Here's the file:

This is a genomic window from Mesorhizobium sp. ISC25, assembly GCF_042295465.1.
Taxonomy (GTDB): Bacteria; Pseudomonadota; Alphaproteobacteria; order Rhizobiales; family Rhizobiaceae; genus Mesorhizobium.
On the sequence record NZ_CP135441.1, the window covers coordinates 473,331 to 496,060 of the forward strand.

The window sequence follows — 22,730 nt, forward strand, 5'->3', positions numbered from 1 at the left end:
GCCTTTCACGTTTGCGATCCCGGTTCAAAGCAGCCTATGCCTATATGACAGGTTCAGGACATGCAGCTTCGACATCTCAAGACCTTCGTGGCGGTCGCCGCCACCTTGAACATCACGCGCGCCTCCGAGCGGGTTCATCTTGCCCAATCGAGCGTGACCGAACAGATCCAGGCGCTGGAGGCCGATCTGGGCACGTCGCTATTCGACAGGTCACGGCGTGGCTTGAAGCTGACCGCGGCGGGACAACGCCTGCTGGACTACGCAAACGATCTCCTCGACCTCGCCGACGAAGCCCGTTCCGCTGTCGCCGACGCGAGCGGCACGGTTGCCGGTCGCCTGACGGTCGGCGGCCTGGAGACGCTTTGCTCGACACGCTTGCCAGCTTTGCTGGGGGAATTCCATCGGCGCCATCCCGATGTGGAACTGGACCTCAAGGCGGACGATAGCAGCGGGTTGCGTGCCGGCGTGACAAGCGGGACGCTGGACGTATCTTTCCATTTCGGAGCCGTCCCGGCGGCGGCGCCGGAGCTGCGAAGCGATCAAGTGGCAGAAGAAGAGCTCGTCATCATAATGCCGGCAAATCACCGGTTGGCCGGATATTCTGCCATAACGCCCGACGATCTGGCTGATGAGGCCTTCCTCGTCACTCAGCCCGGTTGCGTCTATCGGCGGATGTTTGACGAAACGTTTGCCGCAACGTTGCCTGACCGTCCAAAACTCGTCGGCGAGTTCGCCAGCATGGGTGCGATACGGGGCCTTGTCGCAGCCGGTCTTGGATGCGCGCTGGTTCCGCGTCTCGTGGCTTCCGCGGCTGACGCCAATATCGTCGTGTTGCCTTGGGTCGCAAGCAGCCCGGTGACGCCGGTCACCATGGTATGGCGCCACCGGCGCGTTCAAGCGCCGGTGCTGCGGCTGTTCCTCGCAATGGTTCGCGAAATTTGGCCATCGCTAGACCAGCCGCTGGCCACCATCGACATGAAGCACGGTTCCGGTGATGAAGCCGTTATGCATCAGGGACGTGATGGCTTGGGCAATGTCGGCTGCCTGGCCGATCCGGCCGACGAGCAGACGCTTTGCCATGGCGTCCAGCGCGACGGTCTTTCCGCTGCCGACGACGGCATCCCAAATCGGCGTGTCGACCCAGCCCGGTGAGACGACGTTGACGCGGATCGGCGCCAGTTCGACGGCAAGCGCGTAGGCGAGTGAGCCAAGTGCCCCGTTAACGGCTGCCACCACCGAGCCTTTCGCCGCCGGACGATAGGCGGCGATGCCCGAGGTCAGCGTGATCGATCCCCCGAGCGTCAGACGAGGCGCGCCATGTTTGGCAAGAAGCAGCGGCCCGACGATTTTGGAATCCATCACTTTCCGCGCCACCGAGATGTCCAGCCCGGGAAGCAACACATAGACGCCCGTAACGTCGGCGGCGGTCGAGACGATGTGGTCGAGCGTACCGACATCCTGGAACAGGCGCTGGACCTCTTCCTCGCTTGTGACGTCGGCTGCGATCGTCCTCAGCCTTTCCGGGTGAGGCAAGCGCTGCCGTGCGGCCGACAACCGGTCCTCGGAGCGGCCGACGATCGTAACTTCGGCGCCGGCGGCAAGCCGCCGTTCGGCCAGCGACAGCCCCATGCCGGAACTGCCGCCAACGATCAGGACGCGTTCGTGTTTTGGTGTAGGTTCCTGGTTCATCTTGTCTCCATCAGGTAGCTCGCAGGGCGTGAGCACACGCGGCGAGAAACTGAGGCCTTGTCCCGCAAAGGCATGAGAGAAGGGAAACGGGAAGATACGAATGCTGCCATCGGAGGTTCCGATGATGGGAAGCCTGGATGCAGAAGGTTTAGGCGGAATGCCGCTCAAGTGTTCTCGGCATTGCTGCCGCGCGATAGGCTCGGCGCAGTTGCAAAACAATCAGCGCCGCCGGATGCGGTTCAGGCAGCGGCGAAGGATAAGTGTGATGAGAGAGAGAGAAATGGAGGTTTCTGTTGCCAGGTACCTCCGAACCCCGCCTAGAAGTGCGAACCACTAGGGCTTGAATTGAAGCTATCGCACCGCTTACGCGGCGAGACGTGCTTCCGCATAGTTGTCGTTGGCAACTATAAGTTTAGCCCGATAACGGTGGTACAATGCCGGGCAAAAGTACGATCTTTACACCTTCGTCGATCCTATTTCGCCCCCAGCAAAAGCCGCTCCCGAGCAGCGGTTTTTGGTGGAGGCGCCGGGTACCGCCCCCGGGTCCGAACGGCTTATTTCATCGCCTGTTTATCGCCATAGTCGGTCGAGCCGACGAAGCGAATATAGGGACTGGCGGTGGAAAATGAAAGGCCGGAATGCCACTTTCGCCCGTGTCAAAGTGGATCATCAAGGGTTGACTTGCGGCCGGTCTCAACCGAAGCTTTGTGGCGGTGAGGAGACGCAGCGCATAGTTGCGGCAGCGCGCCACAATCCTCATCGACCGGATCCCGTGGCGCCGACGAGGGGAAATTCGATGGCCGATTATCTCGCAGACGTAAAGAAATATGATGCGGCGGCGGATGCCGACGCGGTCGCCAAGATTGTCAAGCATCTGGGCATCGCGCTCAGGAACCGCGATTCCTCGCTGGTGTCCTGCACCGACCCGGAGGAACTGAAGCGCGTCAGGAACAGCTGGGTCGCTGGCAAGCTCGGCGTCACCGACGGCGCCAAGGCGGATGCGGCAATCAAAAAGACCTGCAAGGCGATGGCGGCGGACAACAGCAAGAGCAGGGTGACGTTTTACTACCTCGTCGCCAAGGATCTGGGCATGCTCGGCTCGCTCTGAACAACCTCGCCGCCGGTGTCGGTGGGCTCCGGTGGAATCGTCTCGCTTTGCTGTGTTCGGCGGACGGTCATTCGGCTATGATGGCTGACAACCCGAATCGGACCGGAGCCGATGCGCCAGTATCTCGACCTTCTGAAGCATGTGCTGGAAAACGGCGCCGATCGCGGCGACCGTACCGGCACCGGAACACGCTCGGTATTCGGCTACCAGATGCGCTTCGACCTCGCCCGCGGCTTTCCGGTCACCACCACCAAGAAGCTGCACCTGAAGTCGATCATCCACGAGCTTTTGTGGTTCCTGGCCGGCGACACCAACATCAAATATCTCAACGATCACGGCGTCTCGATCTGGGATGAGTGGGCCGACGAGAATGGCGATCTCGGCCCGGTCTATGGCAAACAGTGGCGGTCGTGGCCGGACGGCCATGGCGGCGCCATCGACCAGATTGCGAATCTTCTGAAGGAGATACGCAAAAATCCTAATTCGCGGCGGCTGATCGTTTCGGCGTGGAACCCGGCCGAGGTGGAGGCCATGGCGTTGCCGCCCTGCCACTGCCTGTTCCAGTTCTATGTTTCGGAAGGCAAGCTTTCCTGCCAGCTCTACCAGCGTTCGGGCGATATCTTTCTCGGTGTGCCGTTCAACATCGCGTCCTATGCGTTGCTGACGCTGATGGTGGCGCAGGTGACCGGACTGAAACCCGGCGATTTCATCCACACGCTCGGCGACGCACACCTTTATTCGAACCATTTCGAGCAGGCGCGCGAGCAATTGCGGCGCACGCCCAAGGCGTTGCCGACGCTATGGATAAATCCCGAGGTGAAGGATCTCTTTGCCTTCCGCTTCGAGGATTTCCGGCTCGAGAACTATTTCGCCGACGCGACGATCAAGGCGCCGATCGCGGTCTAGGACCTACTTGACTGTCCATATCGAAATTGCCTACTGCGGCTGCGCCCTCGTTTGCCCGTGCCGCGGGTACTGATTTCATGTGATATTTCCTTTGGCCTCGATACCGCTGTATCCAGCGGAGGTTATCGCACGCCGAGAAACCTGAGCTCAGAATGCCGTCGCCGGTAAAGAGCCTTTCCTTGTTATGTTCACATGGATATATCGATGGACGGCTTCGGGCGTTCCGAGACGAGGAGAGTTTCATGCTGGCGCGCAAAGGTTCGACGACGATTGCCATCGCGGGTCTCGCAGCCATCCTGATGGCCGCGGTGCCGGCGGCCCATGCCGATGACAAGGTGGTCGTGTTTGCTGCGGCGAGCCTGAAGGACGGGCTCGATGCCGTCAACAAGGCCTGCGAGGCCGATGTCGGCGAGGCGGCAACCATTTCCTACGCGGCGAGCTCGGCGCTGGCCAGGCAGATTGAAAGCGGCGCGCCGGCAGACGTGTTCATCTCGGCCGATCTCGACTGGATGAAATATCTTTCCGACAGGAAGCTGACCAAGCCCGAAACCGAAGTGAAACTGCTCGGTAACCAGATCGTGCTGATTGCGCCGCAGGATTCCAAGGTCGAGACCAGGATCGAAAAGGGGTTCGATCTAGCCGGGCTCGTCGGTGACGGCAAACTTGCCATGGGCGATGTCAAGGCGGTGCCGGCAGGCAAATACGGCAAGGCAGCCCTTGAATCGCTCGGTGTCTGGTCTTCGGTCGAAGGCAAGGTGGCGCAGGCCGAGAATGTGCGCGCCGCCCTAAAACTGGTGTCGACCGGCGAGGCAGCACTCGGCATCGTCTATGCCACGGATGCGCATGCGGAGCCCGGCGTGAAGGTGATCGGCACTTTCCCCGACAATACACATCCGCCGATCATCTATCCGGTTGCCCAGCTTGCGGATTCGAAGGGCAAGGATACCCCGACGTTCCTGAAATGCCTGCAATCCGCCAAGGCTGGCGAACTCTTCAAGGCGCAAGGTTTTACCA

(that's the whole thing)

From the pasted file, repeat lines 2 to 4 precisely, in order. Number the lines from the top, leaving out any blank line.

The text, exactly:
Taxonomy (GTDB): Bacteria; Pseudomonadota; Alphaproteobacteria; order Rhizobiales; family Rhizobiaceae; genus Mesorhizobium.
On the sequence record NZ_CP135441.1, the window covers coordinates 473,331 to 496,060 of the forward strand.

The window sequence follows — 22,730 nt, forward strand, 5'->3', positions numbered from 1 at the left end: